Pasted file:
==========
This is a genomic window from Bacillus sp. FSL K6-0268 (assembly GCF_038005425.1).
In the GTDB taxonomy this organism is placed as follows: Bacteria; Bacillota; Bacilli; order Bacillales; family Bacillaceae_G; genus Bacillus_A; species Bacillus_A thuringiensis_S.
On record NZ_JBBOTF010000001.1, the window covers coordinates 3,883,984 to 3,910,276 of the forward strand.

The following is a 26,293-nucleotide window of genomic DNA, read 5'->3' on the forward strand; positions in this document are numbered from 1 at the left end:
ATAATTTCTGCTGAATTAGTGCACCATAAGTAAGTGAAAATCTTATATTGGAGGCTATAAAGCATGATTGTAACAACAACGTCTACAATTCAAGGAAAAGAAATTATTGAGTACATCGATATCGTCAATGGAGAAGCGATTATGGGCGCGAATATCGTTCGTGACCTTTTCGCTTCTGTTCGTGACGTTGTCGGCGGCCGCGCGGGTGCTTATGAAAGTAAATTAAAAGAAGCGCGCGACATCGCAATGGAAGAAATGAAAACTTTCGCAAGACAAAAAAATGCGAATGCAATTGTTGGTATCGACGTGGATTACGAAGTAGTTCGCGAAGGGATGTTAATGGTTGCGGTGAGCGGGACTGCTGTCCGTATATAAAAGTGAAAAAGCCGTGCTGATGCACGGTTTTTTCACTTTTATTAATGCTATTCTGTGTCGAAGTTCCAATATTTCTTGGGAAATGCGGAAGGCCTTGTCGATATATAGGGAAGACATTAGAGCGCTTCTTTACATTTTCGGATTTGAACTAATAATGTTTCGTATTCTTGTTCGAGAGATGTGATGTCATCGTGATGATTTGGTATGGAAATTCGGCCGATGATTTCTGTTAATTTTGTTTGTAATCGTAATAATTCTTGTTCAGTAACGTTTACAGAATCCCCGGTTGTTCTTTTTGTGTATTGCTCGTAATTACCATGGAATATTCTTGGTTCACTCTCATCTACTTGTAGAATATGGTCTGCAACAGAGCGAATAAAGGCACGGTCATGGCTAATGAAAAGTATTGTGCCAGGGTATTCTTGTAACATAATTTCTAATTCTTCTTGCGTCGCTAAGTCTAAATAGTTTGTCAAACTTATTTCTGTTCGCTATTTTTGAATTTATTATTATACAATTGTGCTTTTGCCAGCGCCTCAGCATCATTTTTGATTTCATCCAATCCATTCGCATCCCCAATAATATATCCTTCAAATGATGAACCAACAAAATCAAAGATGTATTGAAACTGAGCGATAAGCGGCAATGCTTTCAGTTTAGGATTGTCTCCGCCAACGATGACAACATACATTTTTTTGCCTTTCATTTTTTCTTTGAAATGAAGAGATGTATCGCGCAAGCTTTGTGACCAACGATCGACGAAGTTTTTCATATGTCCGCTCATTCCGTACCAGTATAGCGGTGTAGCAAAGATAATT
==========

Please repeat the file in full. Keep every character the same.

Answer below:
This is a genomic window from Bacillus sp. FSL K6-0268 (assembly GCF_038005425.1).
In the GTDB taxonomy this organism is placed as follows: Bacteria; Bacillota; Bacilli; order Bacillales; family Bacillaceae_G; genus Bacillus_A; species Bacillus_A thuringiensis_S.
On record NZ_JBBOTF010000001.1, the window covers coordinates 3,883,984 to 3,910,276 of the forward strand.

The following is a 26,293-nucleotide window of genomic DNA, read 5'->3' on the forward strand; positions in this document are numbered from 1 at the left end:
ATAATTTCTGCTGAATTAGTGCACCATAAGTAAGTGAAAATCTTATATTGGAGGCTATAAAGCATGATTGTAACAACAACGTCTACAATTCAAGGAAAAGAAATTATTGAGTACATCGATATCGTCAATGGAGAAGCGATTATGGGCGCGAATATCGTTCGTGACCTTTTCGCTTCTGTTCGTGACGTTGTCGGCGGCCGCGCGGGTGCTTATGAAAGTAAATTAAAAGAAGCGCGCGACATCGCAATGGAAGAAATGAAAACTTTCGCAAGACAAAAAAATGCGAATGCAATTGTTGGTATCGACGTGGATTACGAAGTAGTTCGCGAAGGGATGTTAATGGTTGCGGTGAGCGGGACTGCTGTCCGTATATAAAAGTGAAAAAGCCGTGCTGATGCACGGTTTTTTCACTTTTATTAATGCTATTCTGTGTCGAAGTTCCAATATTTCTTGGGAAATGCGGAAGGCCTTGTCGATATATAGGGAAGACATTAGAGCGCTTCTTTACATTTTCGGATTTGAACTAATAATGTTTCGTATTCTTGTTCGAGAGATGTGATGTCATCGTGATGATTTGGTATGGAAATTCGGCCGATGATTTCTGTTAATTTTGTTTGTAATCGTAATAATTCTTGTTCAGTAACGTTTACAGAATCCCCGGTTGTTCTTTTTGTGTATTGCTCGTAATTACCATGGAATATTCTTGGTTCACTCTCATCTACTTGTAGAATATGGTCTGCAACAGAGCGAATAAAGGCACGGTCATGGCTAATGAAAAGTATTGTGCCAGGGTATTCTTGTAACATAATTTCTAATTCTTCTTGCGTCGCTAAGTCTAAATAGTTTGTCAAACTTATTTCTGTTCGCTATTTTTGAATTTATTATTATACAATTGTGCTTTTGCCAGCGCCTCAGCATCATTTTTGATTTCATCCAATCCATTCGCATCCCCAATAATATATCCTTCAAATGATGAACCAACAAAATCAAAGATGTATTGAAACTGAGCGATAAGCGGCAATGCTTTCAGTTTAGGATTGTCTCCGCCAACGATGACAACATACATTTTTTTGCCTTTCATTTTTTCTTTGAAATGAAGAGATGTATCGCGCAAGCTTTGTGACCAACGATCGACGAAGTTTTTCATATGTCCGCTCATTCCGTACCAGTATAGCGGTGTAGCAAAGATAATT